Reviews/Interviews Editor Ann Beman interviews Tom Williams about Don’t Start Me Talkin’, his comedic road novel about the Blues, music culture, pretense, and America’s relationship with African American identity.

Did you listen to the Blues as a kid?

I’d guess that I heard blues at my Granny’s house—maybe BB King or Little Milton or Bobby Bland—but didn’t really seek any artists out until my teens, about which I’ll say more to the second question. I’ve always been, however, a backwards sort of music fan, preferring the music that came before me to that which was around me. I’ve loved Chuck Berry since I was nine, Little Richard and Bo Diddley—Elvis too—as well.

What or who brought you to the Blues?

My first albums were my parents’ albums, and as they were an interracial couple, who met and married in the sixties, there were a lot of interesting contrasts: Peter, Paul and Mary, Roberta Flack, Sly and the Family Stone, The Beatles, Jim Croce, Jimi Hendrix. But the one that answers this question was The Smithsonian History of Jazz. I listened to the records in that collection over and over, from Jelly Roll Morton and Joplin to Billie Holiday and Bird. But there was also Robert Johnson’s “Hellhound on My Trail,” which from the first listen spooked and spoke to me. I’m still at a loss why that song in particular was so meaningful to the ten-year-old suburban biracial boy I was, but as I’d never heard anything like it, it just stuck with me, and then all but required I found out as much as I could about the man who made it. And realize this is the early to mid-seventies: there wasn’t much to find out about Johnson available. Slowly but surely, though, I started to piece together a broader understanding of this music—Handy called it the “weirdest music he’d ever heard”—and its makers continue to fascinate me.

What or who brought you to writing/literature?

I wasn’t a very discriminating reader as a kid. I read Sports Illustrated more than novels or stories. But along the way some books caught my eye: Chester Himes’s Cotton Comes to Harlem, Roth’s Goodbye Columbus, Erica Jong’s Fear of Flying (clearly I had a yen for “dirty books”). A huge influence was Graham Greene’s The End of the Affair; I read my mother’s copy of it when I was a sophomore in college and the fact that the central character was a writer who talked about his own writing process really fascinated me. But the clinchers, the books that made me think this was something I could do, were some pretty obvious choices: Gatsby, On the Road, Catcher in the Rye.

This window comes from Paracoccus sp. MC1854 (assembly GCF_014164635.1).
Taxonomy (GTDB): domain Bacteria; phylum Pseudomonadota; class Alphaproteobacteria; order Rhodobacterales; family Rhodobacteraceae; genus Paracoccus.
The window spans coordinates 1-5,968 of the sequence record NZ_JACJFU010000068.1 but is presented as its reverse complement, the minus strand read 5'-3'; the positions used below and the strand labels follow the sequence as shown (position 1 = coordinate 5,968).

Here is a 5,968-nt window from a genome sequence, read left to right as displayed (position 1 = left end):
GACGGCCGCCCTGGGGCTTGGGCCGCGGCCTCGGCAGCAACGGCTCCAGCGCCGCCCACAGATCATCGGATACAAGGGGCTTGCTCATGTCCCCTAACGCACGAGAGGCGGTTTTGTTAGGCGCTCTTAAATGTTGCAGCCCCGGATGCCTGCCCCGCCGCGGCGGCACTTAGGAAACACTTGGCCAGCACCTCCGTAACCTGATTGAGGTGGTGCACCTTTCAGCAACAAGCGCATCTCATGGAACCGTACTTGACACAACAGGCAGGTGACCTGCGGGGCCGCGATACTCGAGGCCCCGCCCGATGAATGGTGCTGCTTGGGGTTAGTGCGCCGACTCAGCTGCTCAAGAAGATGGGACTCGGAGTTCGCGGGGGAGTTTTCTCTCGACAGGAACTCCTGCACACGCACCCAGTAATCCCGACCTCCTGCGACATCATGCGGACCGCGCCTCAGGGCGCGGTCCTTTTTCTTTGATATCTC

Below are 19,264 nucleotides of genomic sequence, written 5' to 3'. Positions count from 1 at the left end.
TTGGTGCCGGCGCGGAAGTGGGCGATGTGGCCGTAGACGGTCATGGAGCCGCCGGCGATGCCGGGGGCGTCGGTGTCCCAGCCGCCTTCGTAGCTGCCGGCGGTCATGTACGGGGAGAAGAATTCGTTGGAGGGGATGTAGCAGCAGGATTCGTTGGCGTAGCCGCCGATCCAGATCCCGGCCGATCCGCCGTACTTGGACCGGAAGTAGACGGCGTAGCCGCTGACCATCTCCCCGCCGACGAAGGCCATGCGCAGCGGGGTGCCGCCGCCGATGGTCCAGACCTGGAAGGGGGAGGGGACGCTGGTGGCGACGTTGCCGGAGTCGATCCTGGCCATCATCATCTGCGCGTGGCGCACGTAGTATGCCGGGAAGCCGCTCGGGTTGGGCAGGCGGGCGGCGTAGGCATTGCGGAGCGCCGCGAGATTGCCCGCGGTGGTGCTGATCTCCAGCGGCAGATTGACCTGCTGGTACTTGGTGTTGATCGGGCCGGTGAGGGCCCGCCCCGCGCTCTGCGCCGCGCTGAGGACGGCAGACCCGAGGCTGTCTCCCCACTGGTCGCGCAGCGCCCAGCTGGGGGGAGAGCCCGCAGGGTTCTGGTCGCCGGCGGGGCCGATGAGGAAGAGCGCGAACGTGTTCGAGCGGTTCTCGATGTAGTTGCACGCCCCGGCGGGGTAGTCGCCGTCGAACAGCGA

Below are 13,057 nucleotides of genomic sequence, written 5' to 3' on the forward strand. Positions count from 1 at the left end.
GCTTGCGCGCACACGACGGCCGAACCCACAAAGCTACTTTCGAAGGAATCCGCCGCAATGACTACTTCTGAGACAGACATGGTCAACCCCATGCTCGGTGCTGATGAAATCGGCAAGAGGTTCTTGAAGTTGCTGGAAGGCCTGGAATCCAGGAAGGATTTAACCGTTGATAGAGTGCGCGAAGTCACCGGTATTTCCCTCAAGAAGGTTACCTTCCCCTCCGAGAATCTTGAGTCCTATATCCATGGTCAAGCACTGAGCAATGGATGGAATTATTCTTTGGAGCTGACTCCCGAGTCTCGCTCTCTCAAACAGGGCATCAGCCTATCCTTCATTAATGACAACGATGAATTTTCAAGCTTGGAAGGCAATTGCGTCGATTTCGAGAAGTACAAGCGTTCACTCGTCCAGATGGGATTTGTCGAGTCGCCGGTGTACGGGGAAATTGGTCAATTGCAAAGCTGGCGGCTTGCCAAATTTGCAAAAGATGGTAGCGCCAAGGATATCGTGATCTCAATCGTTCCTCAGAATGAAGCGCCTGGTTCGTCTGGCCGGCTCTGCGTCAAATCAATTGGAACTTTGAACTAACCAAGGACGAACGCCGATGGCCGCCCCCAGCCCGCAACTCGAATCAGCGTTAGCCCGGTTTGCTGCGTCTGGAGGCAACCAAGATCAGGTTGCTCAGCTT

But you know, the real answer to the question, is also the answer to the above questions. Music made me want to create more than anything else. Only I couldn’t quite figure out how to make it, or at least make it in a way that others would want to listen. Writing seemed, somehow, when I was taking creative writing classes in the mid-eighties at college, an outlet where I could get somebody to take notice. My transcript says different, though, as I got Cs and a D in the first three workshops I took. But when I wrote a story in my junior year (heavily influenced by Bret Easton Ellis’s Less Than Zero, Elvis Costello, Elvin Jones, and chili and cheese flavored Fritos, and the end of my athletic career) and the instructor said it was the real deal, I had more stumbled into a need to write.

What incited you to write Don’t Start Me Talkin’?

The visual image of Brother Ben—one of the novel’s central characters—in bed, in a Holiday Inn room, surrounded by white acolytes and “fluttering the sheets like sails”: I wrote a few paragraphs about that and carried it around for almost a year, going nowhere with it, until I had someone to be witnessing the whole show and knowing himself it was a put on—this African American man’s wonderful deception of infirmity and simple mindedness—and not knowing whether he should be impressed or disgusted. Brother Ben was almost always just there in my head—fully formed. I had to create Peter Owens, the book’s narrator. But first he was the short story’s narrator, and when that was finished and eventually published, I still had more to say about them both—a condition I still suffer under, even after an entire novel of their exploits.

The book’s design works beautifully in concert with the novel’s theme — its cover resembling a record album or CD, its 12-chapter format similar to a 12-song LP, and its table of contents mimicking an LP label. Where in the writing process did the design concept emerge?

Well, after the book’s completion. It had an early life: represented by an agent, read by a number of interested editors at the New York houses; but it didn’t make anyone love it enough to publish it. When the guys at Curbside said yes to it, they asked if I had any thoughts about design, and design dunce that I am, I said, “Make it look like a record.” Fortunately, design whiz Alban Fischer did just that, with the expert photography and modeling of Curbsiders Jacob Knabb and Marvin Tate. It was always twelve chapters, though, to parallel the twelve bars blues is typically composed in.